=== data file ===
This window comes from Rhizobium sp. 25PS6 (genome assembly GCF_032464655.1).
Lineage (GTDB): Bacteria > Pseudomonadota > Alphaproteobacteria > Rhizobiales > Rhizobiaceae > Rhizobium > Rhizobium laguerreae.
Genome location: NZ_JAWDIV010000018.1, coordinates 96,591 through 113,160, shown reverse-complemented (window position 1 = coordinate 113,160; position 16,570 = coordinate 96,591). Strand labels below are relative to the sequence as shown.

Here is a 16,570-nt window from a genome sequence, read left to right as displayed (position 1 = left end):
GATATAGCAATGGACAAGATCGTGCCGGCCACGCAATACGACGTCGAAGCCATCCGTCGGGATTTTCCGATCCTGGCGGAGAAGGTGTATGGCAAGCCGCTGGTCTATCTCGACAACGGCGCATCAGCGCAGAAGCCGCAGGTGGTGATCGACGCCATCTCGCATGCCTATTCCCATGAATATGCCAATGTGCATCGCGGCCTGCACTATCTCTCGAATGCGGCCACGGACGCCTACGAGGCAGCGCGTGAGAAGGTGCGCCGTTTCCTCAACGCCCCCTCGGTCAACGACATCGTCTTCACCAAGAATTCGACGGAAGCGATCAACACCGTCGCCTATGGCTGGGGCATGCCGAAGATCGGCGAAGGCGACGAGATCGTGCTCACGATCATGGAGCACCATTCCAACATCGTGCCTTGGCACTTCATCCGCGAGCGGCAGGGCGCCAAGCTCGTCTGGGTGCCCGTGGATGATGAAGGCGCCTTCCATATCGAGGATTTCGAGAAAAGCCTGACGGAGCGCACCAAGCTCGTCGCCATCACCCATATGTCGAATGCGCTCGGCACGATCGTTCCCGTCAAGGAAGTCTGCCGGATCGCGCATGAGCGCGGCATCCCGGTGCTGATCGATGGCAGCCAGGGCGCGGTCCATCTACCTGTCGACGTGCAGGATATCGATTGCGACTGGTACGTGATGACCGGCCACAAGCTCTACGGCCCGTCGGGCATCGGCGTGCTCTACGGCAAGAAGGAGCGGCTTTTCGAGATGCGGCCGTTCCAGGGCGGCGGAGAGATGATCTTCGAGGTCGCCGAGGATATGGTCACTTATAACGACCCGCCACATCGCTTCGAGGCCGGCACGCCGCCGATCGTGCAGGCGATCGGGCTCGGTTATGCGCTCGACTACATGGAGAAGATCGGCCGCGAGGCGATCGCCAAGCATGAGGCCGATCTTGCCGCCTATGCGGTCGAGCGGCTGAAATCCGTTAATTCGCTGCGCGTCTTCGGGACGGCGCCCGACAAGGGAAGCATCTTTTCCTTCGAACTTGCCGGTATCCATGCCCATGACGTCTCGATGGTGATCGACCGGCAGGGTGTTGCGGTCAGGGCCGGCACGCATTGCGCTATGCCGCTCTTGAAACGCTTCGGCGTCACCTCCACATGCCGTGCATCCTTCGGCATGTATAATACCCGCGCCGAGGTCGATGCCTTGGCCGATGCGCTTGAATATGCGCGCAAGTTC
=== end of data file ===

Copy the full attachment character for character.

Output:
This window comes from Rhizobium sp. 25PS6 (genome assembly GCF_032464655.1).
Lineage (GTDB): Bacteria > Pseudomonadota > Alphaproteobacteria > Rhizobiales > Rhizobiaceae > Rhizobium > Rhizobium laguerreae.
Genome location: NZ_JAWDIV010000018.1, coordinates 96,591 through 113,160, shown reverse-complemented (window position 1 = coordinate 113,160; position 16,570 = coordinate 96,591). Strand labels below are relative to the sequence as shown.

Here is a 16,570-nt window from a genome sequence, read left to right as displayed (position 1 = left end):
GATATAGCAATGGACAAGATCGTGCCGGCCACGCAATACGACGTCGAAGCCATCCGTCGGGATTTTCCGATCCTGGCGGAGAAGGTGTATGGCAAGCCGCTGGTCTATCTCGACAACGGCGCATCAGCGCAGAAGCCGCAGGTGGTGATCGACGCCATCTCGCATGCCTATTCCCATGAATATGCCAATGTGCATCGCGGCCTGCACTATCTCTCGAATGCGGCCACGGACGCCTACGAGGCAGCGCGTGAGAAGGTGCGCCGTTTCCTCAACGCCCCCTCGGTCAACGACATCGTCTTCACCAAGAATTCGACGGAAGCGATCAACACCGTCGCCTATGGCTGGGGCATGCCGAAGATCGGCGAAGGCGACGAGATCGTGCTCACGATCATGGAGCACCATTCCAACATCGTGCCTTGGCACTTCATCCGCGAGCGGCAGGGCGCCAAGCTCGTCTGGGTGCCCGTGGATGATGAAGGCGCCTTCCATATCGAGGATTTCGAGAAAAGCCTGACGGAGCGCACCAAGCTCGTCGCCATCACCCATATGTCGAATGCGCTCGGCACGATCGTTCCCGTCAAGGAAGTCTGCCGGATCGCGCATGAGCGCGGCATCCCGGTGCTGATCGATGGCAGCCAGGGCGCGGTCCATCTACCTGTCGACGTGCAGGATATCGATTGCGACTGGTACGTGATGACCGGCCACAAGCTCTACGGCCCGTCGGGCATCGGCGTGCTCTACGGCAAGAAGGAGCGGCTTTTCGAGATGCGGCCGTTCCAGGGCGGCGGAGAGATGATCTTCGAGGTCGCCGAGGATATGGTCACTTATAACGACCCGCCACATCGCTTCGAGGCCGGCACGCCGCCGATCGTGCAGGCGATCGGGCTCGGTTATGCGCTCGACTACATGGAGAAGATCGGCCGCGAGGCGATCGCCAAGCATGAGGCCGATCTTGCCGCCTATGCGGTCGAGCGGCTGAAATCCGTTAATTCGCTGCGCGTCTTCGGGACGGCGCCCGACAAGGGAAGCATCTTTTCCTTCGAACTTGCCGGTATCCATGCCCATGACGTCTCGATGGTGATCGACCGGCAGGGTGTTGCGGTCAGGGCCGGCACGCATTGCGCTATGCCGCTCTTGAAACGCTTCGGCGTCACCTCCACATGCCGTGCATCCTTCGGCATGTATAATACCCGCGCCGAGGTCGATGCCTTGGCCGATGCGCTTGAATATGCGCGCAAGTTC